We know that some bee larvae develop into queens and other bee larvae develop into workers because they were fed differently. Until now we didn’t know what “ingredient” in the food made queens. It turns out to be not an additive but an absence that makes workers.

P-coumaric acid is an acid present in many plants. We eat it all the time. It’s in wine and vinegar, tomatoes and carrots, peanuts and flaxseed. Bees eat it all the time too, because its one of the components of honey and bee pollen. But some bees go without this compound, at least for their entire larval development. They are called queens.

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This is more of a revelation than it seems to be. For a long time, researchers understood that queen bees developed differently because they were fed royal jelly, which comes from the glands of other bees, instead of honey and pollen. Most people thought it was some component of royal jelly that caused that development. Some special ingredient caused a special third of their genes to express themselves, and another third of their genes to shut off, causing the physical changes that allowed them to transform from worker to queen. It looks like we got it the wrong way around. If a bee is to be a queen, not a worker, she has to be denied (or spared from) a special ingredient, not fed a special ingredient. Each female bee might be a queen, until she’s fed the wrong thing.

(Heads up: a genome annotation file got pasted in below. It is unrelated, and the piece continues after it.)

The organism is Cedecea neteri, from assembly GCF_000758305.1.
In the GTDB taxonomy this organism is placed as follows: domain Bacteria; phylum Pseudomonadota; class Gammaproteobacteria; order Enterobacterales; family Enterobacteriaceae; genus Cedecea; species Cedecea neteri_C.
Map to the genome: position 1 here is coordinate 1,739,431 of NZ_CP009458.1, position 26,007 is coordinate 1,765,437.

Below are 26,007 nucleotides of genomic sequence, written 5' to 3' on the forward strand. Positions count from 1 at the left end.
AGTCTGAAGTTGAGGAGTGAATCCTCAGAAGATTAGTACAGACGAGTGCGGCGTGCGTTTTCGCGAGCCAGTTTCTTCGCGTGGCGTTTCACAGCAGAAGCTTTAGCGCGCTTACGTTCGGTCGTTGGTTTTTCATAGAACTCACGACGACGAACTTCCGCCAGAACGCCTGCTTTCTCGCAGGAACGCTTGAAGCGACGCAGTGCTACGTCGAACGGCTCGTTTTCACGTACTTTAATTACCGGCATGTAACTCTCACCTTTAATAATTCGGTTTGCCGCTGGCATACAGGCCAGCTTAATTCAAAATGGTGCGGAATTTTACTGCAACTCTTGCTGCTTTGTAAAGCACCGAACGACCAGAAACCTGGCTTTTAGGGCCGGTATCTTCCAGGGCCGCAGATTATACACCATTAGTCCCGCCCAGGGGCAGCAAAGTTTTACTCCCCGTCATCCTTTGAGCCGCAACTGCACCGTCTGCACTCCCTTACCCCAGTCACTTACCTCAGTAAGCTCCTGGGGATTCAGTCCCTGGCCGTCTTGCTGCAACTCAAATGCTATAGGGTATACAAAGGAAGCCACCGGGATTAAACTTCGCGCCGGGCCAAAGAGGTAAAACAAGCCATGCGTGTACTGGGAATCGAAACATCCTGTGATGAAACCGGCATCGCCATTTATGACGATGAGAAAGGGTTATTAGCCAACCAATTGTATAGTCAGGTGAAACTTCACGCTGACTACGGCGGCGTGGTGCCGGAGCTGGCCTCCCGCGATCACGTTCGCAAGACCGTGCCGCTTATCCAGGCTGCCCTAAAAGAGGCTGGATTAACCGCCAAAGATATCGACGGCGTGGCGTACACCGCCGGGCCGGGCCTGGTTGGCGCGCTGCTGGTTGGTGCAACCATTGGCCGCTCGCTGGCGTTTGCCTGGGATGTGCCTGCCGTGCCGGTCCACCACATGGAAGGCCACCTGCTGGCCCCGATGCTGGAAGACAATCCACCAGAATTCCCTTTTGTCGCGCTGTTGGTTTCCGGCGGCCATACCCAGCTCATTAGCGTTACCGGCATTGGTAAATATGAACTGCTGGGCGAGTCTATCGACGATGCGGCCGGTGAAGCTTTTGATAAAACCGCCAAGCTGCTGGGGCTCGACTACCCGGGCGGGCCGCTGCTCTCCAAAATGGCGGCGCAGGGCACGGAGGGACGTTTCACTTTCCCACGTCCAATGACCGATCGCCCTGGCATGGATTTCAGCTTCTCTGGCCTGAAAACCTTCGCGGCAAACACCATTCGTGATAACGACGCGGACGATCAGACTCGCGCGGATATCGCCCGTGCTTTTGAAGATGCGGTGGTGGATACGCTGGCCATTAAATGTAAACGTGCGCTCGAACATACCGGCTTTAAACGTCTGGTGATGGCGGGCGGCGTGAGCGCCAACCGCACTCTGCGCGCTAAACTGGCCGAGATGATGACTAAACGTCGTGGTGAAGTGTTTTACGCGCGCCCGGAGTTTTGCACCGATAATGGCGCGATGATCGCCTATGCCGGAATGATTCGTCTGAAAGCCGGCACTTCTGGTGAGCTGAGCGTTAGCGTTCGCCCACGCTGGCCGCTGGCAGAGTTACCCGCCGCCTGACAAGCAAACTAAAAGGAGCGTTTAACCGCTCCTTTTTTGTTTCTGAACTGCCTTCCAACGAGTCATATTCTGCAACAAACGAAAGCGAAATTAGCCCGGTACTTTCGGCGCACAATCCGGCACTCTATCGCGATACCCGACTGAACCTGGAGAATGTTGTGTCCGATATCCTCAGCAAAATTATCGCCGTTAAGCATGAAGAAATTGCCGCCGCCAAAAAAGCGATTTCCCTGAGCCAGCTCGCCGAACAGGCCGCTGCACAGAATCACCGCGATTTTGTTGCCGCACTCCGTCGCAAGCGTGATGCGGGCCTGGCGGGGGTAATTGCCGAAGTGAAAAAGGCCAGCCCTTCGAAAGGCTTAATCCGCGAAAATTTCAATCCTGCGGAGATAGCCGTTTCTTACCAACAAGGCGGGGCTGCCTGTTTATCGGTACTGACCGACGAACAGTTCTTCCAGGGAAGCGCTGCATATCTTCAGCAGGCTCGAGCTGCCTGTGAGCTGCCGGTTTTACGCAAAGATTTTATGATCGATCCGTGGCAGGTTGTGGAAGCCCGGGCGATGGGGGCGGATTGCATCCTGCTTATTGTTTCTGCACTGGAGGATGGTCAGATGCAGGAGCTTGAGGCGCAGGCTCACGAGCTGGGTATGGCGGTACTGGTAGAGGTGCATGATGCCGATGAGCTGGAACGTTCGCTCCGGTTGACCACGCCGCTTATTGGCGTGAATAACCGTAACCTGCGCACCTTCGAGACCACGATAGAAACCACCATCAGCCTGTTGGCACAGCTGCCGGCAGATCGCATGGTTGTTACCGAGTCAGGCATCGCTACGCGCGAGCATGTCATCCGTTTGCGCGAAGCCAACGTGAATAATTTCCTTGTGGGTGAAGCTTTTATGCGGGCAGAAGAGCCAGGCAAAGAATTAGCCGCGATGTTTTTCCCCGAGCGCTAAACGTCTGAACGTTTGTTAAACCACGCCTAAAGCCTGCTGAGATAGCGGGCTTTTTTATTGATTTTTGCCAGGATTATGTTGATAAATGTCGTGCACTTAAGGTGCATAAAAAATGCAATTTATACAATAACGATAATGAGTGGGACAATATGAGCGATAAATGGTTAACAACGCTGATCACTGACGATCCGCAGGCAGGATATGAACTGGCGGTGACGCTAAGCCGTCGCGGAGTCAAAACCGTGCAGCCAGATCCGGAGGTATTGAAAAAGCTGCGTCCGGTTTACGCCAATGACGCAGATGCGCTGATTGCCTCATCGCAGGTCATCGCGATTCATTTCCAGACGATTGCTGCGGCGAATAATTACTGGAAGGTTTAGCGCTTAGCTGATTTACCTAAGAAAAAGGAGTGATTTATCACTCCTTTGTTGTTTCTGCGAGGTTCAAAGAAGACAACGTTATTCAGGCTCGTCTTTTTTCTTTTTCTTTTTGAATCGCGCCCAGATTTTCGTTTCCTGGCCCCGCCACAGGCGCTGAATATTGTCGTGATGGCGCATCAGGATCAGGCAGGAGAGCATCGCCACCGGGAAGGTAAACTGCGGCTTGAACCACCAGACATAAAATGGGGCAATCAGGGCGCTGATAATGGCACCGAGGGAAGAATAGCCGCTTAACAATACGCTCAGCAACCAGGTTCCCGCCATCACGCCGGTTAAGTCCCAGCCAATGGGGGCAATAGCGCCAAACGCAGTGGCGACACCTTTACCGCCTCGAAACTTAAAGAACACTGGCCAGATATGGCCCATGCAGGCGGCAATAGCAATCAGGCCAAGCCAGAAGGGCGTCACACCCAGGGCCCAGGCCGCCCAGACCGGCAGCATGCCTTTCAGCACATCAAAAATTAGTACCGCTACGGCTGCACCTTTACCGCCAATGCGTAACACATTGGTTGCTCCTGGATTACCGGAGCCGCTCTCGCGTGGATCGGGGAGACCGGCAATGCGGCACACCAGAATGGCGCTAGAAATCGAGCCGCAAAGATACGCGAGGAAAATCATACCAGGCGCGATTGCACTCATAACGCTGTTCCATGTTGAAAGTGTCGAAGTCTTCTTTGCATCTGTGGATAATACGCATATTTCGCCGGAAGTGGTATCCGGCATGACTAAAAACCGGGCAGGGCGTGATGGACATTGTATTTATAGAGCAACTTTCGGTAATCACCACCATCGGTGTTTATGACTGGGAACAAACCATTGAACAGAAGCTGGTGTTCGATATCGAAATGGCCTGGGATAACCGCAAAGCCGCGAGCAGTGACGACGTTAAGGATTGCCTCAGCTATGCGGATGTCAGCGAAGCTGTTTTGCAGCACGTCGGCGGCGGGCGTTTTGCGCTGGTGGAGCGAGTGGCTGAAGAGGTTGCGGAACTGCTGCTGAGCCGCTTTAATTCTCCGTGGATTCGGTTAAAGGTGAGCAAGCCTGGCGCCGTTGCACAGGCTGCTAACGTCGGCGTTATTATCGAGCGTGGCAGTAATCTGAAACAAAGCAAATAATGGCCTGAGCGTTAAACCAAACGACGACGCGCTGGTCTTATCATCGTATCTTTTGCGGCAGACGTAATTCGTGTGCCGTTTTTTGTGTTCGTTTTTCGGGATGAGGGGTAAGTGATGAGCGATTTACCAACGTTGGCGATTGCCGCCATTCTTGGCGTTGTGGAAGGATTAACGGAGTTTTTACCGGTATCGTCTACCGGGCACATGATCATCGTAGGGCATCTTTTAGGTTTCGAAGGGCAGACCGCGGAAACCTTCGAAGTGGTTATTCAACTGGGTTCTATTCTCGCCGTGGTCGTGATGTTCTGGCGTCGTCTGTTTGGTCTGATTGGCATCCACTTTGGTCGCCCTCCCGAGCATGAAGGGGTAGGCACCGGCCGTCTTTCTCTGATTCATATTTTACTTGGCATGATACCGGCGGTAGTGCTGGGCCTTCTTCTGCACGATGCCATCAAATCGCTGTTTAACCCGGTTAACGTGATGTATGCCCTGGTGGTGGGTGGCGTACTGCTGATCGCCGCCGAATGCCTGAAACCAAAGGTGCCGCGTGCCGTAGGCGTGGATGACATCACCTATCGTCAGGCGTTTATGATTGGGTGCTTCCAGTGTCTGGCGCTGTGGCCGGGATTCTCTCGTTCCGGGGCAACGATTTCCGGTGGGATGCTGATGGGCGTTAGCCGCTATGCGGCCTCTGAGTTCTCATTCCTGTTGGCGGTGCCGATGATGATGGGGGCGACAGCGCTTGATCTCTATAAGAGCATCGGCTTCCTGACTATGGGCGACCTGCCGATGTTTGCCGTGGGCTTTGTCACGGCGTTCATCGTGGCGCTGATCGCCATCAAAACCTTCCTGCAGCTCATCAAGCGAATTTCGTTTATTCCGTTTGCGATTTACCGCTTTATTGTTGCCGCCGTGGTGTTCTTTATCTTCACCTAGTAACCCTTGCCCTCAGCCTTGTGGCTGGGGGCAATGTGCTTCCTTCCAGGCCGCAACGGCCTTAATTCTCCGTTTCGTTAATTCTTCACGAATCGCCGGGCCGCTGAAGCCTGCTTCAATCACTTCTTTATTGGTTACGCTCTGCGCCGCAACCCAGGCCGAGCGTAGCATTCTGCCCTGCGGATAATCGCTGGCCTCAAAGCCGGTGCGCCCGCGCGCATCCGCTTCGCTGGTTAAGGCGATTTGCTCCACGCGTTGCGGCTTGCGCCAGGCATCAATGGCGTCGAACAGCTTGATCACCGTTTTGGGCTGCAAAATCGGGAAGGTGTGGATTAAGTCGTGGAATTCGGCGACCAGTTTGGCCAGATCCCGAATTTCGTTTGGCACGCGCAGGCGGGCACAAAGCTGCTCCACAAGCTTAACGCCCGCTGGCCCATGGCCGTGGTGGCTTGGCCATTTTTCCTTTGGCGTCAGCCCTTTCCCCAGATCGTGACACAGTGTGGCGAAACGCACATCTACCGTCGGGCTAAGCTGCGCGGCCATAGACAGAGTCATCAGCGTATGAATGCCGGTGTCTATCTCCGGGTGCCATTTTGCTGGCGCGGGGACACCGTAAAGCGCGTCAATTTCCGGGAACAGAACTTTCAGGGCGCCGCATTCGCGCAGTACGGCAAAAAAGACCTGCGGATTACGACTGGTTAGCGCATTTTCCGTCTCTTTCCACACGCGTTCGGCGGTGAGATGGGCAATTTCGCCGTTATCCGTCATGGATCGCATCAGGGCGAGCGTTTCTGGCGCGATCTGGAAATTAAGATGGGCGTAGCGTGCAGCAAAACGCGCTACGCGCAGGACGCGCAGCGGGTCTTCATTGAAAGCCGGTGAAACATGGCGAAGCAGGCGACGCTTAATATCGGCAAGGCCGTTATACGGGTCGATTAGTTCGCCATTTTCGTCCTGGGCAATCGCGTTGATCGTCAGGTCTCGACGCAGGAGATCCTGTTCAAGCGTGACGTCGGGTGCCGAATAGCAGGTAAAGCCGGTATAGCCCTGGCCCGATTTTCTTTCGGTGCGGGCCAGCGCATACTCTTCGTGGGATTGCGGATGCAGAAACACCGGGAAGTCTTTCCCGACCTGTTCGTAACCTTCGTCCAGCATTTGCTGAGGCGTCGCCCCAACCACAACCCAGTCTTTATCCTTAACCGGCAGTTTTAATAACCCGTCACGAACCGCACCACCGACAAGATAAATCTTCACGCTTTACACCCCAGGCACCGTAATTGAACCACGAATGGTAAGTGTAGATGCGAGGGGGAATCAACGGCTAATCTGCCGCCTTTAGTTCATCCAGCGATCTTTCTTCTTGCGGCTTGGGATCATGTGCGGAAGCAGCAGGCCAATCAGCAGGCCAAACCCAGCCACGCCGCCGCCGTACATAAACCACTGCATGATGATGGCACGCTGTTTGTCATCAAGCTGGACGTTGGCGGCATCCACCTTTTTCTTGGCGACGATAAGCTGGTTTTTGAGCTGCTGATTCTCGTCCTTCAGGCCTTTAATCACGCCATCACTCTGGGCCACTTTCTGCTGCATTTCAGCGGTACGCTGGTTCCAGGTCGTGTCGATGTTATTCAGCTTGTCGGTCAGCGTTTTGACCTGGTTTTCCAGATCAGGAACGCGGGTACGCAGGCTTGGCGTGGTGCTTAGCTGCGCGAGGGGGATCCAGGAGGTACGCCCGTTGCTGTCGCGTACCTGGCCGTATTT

[Source: A dietary phytochemical alters caste determination gene expression in honey bees]

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Image:Terry Harrison, U. of I. beekeeper